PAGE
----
I believe that learning by mistakes is the only way, and learning involves a certain amount of risk-taking because it involves the ego, and the ego does not want to fail. National Teacher of the Year 1989 Mary V. Bicouvaris says she would "hope that all American children will be given the opportunity to become literate in their own culture and at the same time develop an international perspective that will enable them to work, lead, and thrive in a global community," and her hope rings true in our current day and age. Students react positively when they learn by mistakes, and I have witnessed a struggling student become confident simple because of hearing positive word when they needed it most. It is always important to remember that students are not experts in the area they are learning about, and that event when I try something new I make mistakes too. For this reason making mistakes is OK because it comes with the territory of being a novice. The only mistake would be...
As summer break is winding down, many students look ahead to fall and one question is on their minds: how can I start this year strong? Well, trust me, your teachers are saying the same thing (yes, your teachers are people too). For teachers and students alike, fall is a time to start over and begin the year anew.
Chances are, you've grown as a person over the summer. I remember the fall of my junior year in high school, several students came back looking like completely different people because they had grown and changed so much over the summer. Be prepared for this. You may want to take a moment to put some effort into your own appearance, which brings me to tip #3:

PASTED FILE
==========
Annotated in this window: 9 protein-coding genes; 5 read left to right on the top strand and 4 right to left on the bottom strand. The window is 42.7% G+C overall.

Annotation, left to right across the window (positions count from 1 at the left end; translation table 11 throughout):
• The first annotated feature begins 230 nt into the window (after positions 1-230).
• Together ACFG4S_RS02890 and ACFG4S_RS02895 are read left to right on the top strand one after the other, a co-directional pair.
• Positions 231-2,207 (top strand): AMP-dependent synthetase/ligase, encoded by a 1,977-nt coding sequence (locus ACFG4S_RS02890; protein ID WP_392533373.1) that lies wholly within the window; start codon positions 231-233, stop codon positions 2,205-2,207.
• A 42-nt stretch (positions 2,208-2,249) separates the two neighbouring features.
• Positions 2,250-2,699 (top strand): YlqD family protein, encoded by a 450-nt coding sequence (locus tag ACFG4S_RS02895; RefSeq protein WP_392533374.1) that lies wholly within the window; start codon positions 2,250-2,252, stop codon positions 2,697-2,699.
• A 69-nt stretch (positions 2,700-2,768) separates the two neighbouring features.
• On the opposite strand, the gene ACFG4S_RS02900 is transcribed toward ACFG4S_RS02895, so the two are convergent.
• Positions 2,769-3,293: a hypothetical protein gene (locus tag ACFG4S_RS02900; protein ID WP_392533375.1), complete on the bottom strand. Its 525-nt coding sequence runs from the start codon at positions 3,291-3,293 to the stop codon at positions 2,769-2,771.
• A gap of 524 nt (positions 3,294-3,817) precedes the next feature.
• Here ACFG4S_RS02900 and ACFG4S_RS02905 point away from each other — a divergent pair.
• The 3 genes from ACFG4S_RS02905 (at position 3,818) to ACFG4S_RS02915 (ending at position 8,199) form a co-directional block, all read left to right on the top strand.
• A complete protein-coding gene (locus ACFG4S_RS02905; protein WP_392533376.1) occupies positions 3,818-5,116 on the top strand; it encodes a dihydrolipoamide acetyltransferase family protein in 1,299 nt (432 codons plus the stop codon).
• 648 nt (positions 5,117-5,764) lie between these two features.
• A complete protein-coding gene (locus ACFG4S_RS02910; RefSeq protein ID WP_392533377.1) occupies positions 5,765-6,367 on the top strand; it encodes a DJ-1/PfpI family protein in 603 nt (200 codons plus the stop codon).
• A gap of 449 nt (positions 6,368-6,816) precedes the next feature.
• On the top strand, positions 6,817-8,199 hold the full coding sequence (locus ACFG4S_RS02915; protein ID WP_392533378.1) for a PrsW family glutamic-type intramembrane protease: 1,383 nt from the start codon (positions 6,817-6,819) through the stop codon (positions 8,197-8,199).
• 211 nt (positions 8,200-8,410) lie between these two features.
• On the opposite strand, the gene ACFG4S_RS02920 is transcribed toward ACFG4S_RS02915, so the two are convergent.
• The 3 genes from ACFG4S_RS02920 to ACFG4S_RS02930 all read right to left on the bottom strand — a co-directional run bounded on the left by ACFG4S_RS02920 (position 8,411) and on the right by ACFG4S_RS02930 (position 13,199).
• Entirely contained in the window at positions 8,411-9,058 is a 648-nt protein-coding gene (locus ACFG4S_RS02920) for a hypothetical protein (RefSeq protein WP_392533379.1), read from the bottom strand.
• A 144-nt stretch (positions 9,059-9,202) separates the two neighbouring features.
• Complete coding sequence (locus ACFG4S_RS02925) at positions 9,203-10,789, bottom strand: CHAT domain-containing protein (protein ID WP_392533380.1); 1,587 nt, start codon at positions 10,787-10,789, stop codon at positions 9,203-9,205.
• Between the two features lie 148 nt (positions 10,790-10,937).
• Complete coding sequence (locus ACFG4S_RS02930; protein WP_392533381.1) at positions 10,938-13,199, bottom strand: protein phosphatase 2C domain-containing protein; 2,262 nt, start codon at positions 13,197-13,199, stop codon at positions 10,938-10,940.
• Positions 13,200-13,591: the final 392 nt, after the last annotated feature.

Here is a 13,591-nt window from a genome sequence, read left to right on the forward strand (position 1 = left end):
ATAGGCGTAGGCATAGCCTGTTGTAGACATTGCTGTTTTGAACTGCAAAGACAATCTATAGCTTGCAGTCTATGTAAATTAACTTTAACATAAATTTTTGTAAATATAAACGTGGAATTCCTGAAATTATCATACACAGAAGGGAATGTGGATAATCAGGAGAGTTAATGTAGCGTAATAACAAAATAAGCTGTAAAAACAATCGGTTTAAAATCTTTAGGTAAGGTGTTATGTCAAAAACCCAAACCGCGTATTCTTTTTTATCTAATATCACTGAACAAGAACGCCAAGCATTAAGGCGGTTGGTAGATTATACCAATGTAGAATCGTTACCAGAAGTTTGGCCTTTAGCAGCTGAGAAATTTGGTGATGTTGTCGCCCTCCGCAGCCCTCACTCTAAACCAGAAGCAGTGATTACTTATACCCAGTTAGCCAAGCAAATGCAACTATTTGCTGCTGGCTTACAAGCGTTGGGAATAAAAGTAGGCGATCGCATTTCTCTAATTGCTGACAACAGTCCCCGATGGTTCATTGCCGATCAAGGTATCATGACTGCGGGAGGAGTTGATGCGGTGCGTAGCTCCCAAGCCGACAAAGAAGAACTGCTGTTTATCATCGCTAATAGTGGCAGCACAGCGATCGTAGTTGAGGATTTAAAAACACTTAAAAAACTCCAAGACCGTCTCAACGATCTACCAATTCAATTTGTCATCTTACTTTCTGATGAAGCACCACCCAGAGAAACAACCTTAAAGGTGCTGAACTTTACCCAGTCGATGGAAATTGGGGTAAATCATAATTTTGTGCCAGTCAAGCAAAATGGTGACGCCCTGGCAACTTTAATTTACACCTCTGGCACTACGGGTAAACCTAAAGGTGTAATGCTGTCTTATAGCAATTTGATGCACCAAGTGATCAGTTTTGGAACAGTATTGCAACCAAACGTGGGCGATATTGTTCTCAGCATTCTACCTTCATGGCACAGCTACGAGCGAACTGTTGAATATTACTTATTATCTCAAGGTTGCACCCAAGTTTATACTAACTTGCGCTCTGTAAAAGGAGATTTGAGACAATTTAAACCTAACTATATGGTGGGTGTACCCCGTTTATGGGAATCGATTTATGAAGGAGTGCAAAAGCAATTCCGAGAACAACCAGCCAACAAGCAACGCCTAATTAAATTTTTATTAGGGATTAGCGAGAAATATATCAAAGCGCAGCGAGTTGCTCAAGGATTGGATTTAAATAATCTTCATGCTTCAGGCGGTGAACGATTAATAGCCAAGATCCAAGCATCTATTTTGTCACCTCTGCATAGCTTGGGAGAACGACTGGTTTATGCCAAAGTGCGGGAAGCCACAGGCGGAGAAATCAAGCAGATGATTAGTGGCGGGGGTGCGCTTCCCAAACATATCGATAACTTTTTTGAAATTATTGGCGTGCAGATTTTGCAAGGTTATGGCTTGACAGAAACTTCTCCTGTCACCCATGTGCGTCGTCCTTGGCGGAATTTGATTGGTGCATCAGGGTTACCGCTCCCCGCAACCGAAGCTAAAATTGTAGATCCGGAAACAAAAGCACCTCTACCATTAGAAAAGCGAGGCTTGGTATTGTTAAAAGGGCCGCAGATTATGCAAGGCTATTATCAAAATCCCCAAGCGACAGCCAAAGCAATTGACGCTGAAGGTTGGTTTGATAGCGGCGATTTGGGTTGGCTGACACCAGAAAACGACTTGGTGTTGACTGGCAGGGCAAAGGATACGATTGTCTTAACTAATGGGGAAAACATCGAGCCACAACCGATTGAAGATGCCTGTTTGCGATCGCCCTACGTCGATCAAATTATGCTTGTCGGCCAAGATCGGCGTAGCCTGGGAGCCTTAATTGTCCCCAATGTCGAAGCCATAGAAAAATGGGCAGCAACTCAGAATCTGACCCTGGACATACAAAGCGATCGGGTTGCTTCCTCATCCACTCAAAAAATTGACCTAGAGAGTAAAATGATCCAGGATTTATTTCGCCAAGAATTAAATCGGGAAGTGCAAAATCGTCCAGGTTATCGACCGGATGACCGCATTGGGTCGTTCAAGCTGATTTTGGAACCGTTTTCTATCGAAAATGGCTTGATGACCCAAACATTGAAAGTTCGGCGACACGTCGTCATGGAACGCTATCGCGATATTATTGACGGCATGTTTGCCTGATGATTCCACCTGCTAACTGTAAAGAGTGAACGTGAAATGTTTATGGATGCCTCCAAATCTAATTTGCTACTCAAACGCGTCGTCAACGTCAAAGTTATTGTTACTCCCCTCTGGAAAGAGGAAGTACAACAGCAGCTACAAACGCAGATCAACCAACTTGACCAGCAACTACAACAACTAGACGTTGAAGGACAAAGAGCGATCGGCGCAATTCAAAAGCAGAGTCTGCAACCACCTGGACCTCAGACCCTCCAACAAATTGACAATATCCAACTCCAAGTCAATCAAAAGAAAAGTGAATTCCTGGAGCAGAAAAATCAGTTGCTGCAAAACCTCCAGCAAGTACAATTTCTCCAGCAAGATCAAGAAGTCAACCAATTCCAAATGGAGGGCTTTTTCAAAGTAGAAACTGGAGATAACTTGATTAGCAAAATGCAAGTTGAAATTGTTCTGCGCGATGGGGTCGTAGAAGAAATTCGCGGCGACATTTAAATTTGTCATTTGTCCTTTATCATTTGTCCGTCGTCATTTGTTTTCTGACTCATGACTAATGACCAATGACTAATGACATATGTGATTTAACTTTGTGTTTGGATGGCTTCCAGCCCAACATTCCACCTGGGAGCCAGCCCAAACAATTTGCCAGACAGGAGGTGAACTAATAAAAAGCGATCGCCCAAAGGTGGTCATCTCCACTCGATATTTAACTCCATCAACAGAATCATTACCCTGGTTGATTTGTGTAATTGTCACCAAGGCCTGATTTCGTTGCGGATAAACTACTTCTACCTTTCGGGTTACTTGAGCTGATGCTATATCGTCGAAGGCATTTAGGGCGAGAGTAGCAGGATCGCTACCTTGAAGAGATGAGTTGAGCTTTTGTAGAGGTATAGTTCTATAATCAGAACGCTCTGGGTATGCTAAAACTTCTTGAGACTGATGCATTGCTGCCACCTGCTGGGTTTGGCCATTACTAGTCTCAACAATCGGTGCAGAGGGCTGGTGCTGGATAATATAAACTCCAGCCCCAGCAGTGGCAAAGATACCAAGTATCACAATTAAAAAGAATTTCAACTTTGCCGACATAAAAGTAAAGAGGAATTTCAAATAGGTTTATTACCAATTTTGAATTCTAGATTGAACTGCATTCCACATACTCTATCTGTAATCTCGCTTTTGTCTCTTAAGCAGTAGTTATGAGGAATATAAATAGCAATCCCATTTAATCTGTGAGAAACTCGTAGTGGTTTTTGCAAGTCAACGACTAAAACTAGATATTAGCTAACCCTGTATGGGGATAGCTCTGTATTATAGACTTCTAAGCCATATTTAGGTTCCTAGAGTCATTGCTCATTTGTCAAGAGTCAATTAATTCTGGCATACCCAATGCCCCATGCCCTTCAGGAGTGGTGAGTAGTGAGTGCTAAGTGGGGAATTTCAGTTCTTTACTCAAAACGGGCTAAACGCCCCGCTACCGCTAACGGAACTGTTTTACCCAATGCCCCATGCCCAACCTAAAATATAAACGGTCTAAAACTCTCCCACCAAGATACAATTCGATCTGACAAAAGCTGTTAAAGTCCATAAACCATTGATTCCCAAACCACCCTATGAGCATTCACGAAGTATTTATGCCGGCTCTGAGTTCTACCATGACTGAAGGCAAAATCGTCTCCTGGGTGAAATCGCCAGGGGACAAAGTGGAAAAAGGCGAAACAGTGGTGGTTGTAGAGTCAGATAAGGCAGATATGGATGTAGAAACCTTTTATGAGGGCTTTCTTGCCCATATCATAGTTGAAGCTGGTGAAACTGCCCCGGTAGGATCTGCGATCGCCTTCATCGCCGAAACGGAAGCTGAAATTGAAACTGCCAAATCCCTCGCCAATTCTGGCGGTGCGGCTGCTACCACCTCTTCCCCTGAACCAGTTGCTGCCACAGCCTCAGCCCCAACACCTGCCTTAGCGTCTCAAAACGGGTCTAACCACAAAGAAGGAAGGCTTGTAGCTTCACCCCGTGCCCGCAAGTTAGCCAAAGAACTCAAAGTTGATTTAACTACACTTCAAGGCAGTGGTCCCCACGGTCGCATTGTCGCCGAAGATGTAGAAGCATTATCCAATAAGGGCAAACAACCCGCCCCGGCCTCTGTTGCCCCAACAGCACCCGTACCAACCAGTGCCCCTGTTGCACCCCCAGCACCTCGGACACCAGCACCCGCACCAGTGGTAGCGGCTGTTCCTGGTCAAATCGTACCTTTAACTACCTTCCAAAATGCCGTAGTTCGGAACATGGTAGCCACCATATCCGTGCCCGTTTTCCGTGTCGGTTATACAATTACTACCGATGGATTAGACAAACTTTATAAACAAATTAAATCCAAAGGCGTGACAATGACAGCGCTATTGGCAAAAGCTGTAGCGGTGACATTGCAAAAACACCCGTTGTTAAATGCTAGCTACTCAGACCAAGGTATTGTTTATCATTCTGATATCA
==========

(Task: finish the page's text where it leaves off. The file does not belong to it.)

3. Buy a back to school outfit (or two). Even if your budget is limited, Old Navy has some great stuff, even if it's just a few new pairs of socks or t-shirts. Or go for a few new outfits at your favorite store. Keeping your appearance neat the first week of school will make a great impression...
The aim of college is to inspire critical thinking in student writing - the kind of critical thinking that enables students to make independent claims derived from texts having to do with some of the most pressing issues of our time. Many times students find themselves wondering just how to achieve this in writing - they want an A, B, C plan for writing. This does exist, it's just not the same for every student. What I encourage other tutors to do is provide guidance to college students on how to communicate their ideas to the world with confidence and clarity, stop regurgitating/summarizing, and be part of solutions through the act of writing. Many times I encourage students to bring their own experiences into writing and I encourage my colleagues to help their students do the same. It is by taking this kind of focuses approach that we can help college students learn about subjects they might be defensive about, become more clear and organized, and become better readers, writers,...
"Good tutors cut back on talking and let students identify their own errors. In the best sessions, the student is talking just as much as the tutor - or even more."
- Readers Digest 5/13
The mark of a good tutoring session is the level of engagement from the part of the student. This happens when a student feels personally engaged in the subject matter, and inspiring that level of engagement may be harder than you think. Many people find it difficult to hold their tongues - especially when we as educators believe (and rightly so) that we have a larger knowledge base than our students. That is after all why we are educators.
But I would like to call attention to this important aspect of good tutoring (statistics prove it) - that students who are personally invested in their subject show higher rates of success, lower test anxiety, and overall improvement in self-efficacy (beliefs of capability) across the board.
Why would this be?...